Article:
Yes Folks, Genealogy DOES Cost Money!

Yes Folks, Genealogy DOES Cost Money!

The commercialisation of genealogy, and genealogy costing money is not a new topic, as it’s one that seems to pop-up every now and then.

This post is one that stems from comments I saw on Facebook from someone who is convenor of a genealogy-related Facebook Group who said she wouldn’t share any post (no matter how relevant or useful) if the blog had adverts on it, simply because they didn’t wish to promote commercial genealogy. This led to numerous comments asking why.

Personally I don’t agree with this woman, as we should do all we can to help preserve our records and history, commercial or otherwise.

MY DISCLAIMER
Before I go on let me just state up front, that yes I do work in a genealogy bookshop, Gould Genealogy & History (www.gould.com.au). Yes, it is a commercial business, and currently lists about 7000 products on our website. No, it doesn’t make bundles of money, but we do have wonderful customers who have kept our little family business going for over 40 years.

Would the fact that I work in the genealogy industry influence my opinion? I doubt it. Or maybe it has, as I see the work that goes into caring, restoring, archiving, housing and digitising records, and I know that it ALL costs money, so I have no objection when paying my subscription fees to various online websites, or to a number of societies and so on.

THERE IS FREE STUFF
For sure you can do a lot for free, and I do not condemn that in any way. In fact, I promote the use of free sites (just check my list of Discovering Links posts, and Facebook Links). But during your genealogical journey there comes a time when you need to order a certificate, pay for a researcher, join a society, buy a subscription to a website or magazine (or both), buy a book to help your with your search, or even a DNA kit or two. So as you see it’s not ALL free.

Despite that, there is an anti-commercialism feeling from some people in the genealogy scene. I don’t know why, but I do know it’s there.

THE QUESTION
Here’s a question, how many of you have been able to view ORIGINAL RECORDS online? By that I mean the scanned images of the originals? I have, and to say it is very cool is an understatement. Wills, land records, parish chest records, shipping lists and so on … it is super exciting to see them, yet without funding for preservation, archiving and digitising we just wouldn’t have these records available.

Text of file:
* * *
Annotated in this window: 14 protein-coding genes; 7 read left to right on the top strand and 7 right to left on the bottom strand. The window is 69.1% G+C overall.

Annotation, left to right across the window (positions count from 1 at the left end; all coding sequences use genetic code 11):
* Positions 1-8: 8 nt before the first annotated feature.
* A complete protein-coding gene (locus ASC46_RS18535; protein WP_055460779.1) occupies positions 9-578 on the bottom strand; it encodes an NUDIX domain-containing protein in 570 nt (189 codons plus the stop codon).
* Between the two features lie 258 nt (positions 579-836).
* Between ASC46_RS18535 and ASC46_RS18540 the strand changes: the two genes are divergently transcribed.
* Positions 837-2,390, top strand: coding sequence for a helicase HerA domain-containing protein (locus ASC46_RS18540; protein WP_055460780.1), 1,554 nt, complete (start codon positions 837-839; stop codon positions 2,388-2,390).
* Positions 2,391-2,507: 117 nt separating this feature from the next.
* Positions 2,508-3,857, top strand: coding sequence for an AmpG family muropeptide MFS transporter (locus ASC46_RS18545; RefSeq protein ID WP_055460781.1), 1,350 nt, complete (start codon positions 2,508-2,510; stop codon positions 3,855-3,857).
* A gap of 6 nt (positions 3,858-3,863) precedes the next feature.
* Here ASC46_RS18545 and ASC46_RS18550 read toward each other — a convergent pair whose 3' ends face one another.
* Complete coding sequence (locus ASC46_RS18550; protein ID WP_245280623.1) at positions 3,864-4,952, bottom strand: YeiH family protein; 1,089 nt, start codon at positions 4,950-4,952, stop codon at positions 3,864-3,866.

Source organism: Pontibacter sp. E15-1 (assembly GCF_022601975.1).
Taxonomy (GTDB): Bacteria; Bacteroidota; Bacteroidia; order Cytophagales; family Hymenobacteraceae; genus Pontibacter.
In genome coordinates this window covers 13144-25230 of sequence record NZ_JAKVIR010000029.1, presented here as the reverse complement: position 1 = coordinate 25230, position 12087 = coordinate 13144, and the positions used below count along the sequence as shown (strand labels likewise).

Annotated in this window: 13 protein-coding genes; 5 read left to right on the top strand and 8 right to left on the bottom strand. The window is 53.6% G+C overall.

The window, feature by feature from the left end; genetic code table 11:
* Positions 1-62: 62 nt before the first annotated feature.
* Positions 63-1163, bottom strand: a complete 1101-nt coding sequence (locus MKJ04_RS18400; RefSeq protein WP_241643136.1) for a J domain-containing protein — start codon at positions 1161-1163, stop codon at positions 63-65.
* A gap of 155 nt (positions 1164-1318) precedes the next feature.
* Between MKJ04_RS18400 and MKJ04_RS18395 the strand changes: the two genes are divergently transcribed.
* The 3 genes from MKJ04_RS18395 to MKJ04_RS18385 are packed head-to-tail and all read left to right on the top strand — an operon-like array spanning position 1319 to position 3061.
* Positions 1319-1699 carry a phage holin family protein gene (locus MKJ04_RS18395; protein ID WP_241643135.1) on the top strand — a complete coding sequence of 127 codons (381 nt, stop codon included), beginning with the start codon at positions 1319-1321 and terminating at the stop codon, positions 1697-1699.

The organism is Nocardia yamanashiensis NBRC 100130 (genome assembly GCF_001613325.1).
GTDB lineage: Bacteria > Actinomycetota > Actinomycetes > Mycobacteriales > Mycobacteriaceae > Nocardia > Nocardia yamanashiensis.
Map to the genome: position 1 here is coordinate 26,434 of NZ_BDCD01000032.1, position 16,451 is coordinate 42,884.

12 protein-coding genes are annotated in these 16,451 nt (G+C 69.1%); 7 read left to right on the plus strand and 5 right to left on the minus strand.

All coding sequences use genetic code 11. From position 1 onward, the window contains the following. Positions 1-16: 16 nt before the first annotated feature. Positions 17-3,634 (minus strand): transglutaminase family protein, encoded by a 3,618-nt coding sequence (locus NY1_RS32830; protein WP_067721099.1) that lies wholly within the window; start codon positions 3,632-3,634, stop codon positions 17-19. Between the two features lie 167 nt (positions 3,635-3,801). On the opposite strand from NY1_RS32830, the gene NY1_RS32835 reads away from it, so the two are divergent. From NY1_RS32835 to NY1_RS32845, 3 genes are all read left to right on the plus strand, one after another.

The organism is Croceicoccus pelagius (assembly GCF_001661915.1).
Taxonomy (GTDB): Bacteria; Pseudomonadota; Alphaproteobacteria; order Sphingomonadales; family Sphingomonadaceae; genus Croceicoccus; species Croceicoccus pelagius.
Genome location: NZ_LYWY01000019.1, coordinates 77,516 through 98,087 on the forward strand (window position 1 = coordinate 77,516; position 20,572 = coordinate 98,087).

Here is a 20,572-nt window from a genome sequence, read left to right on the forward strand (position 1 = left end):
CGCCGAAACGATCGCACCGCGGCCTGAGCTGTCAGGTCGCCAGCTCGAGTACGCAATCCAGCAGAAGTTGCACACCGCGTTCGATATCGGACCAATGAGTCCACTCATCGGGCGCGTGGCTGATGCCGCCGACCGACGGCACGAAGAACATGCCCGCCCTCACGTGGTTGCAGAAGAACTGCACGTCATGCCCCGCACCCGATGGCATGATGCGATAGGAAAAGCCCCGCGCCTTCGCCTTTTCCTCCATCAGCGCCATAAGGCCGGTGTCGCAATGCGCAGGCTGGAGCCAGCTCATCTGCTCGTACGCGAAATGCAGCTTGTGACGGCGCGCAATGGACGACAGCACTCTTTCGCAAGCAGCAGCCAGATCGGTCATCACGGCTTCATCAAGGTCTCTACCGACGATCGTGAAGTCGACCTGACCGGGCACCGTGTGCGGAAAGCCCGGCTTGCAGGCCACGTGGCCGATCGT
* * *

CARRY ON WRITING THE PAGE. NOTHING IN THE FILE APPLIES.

Just think, a few years ago the only way to see them (apart writing and getting photocopies) would have been to travel to that region and go to the local archive. So the fact that you can see them from home, even in your pyjamas if you wish, is simply AWESOME … and it saves you money on airfares! And yes, a subscription can cost several hundreds of dollars, but that’s STILL cheaper than an airfare!

BUT PAYING FOR GENEALOGY?
“The information is public and should remain free to all of us and not be the property of some private company.” This is common complaint from people. And it’s one that I’ve partly covered above. If a record was free from a society or archive, and is now on a pay website that doesn’t mean that the free record is no longer available if you go to (or get in touch with the society or archive). It simply means you can now access it easier from your own home, online, but to do so yes, you’ll have to pay. It also means that the society or archive has possibly been paid some money which will go towards helping store those and other original records better for the future.

Subscription Sites
Paying money for a subscription simply means that you are giving that company money to then be able to negotiate with another archive to obtain and digitise their records, which helps everyone in the long term.

Societies
Societies rely on membership money as that enables them to continue to pay rent and pay the other regular bills for their premises, continue to collect books and records, update their website, and sometimes have guest presenters speak at their meetings. Some even have a small bookshop and sell products to their members, which help supplement their income.

Researchers
It’s a general fact that there’s not a lot of money to be made in genealogy research, so if a researcher has adverts, or uses affiliate links to supplement their income why is that considered wrong? You as a customer don’t pay more for their services, and it helps them out a little.

Authors
If a genealogical researcher or speaker writes a book, is it wrong that they spruik it? Surely not? A number of authors I know have adverts of the books they’ve written on their website, and so they should. It takes not only a whole lot of knowledge, but a lot of time and money to write and publish a book, and yet, unless you sell many thousands of copies, you’re simply making peanuts. Still here they are sharing their expertise, to help you and others, with research, so good on them. Buy it and support them.

Other hobbies
Model trains, fishing, knitting, papercraft, you name it, people are happy to pay for their hobby, yet when it comes to genealogy many say ‘it should be free’. I don’t believe so, as it really is helping to preserve our records and our history.

TELL ME ..
For those who’ve read this far and totally disagree with me, just answer this one question, WHY do you believe genealogy should be free?